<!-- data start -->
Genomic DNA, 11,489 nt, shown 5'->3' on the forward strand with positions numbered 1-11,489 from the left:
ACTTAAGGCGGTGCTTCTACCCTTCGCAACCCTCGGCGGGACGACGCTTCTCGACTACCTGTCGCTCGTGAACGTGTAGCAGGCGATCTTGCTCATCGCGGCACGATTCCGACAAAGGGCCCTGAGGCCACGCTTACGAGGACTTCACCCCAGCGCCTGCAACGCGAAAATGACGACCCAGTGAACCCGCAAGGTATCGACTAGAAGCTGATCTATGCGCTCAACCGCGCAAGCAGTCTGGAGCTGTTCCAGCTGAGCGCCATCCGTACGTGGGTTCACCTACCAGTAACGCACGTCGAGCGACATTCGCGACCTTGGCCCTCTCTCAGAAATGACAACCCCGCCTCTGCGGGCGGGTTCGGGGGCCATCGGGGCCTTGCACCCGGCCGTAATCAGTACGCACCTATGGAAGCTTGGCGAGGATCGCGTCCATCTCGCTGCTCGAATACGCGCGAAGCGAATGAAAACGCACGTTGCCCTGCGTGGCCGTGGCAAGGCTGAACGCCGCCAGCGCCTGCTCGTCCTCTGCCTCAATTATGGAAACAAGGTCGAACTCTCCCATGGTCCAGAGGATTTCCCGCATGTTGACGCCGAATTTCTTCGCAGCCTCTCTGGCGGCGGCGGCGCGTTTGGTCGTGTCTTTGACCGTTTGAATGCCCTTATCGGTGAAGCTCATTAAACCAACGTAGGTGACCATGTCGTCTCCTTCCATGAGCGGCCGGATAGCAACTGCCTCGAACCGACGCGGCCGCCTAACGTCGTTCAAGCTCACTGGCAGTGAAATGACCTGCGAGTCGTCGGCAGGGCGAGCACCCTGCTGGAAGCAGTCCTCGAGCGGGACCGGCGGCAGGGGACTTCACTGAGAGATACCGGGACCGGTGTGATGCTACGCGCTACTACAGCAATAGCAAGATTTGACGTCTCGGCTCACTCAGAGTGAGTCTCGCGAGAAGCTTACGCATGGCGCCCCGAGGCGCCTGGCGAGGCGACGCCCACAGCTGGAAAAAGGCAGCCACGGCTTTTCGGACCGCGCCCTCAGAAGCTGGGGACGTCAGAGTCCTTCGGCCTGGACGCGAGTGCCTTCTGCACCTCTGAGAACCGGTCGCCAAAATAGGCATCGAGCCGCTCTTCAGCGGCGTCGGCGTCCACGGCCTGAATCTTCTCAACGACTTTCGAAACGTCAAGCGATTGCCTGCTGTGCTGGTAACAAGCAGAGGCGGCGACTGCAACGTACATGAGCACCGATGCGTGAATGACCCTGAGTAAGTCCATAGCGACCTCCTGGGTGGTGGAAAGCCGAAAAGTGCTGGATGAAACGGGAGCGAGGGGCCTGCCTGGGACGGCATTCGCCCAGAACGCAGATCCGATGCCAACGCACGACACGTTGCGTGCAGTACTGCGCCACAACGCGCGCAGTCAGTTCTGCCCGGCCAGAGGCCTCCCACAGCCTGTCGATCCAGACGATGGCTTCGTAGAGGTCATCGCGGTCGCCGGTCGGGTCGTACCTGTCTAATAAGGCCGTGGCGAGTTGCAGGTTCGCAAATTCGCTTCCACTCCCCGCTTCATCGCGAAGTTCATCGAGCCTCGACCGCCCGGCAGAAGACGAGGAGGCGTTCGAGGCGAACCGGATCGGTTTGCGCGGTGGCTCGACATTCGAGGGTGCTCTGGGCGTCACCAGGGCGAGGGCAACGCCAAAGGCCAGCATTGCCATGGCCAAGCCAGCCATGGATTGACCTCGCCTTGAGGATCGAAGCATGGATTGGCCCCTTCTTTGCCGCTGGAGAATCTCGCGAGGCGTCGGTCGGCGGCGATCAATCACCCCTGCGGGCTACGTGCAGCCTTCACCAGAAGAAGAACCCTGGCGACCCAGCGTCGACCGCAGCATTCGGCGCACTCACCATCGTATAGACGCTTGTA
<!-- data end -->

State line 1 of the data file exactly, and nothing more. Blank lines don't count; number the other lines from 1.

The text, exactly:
Genomic DNA, 11,489 nt, shown 5'->3' on the forward strand with positions numbered 1-11,489 from the left: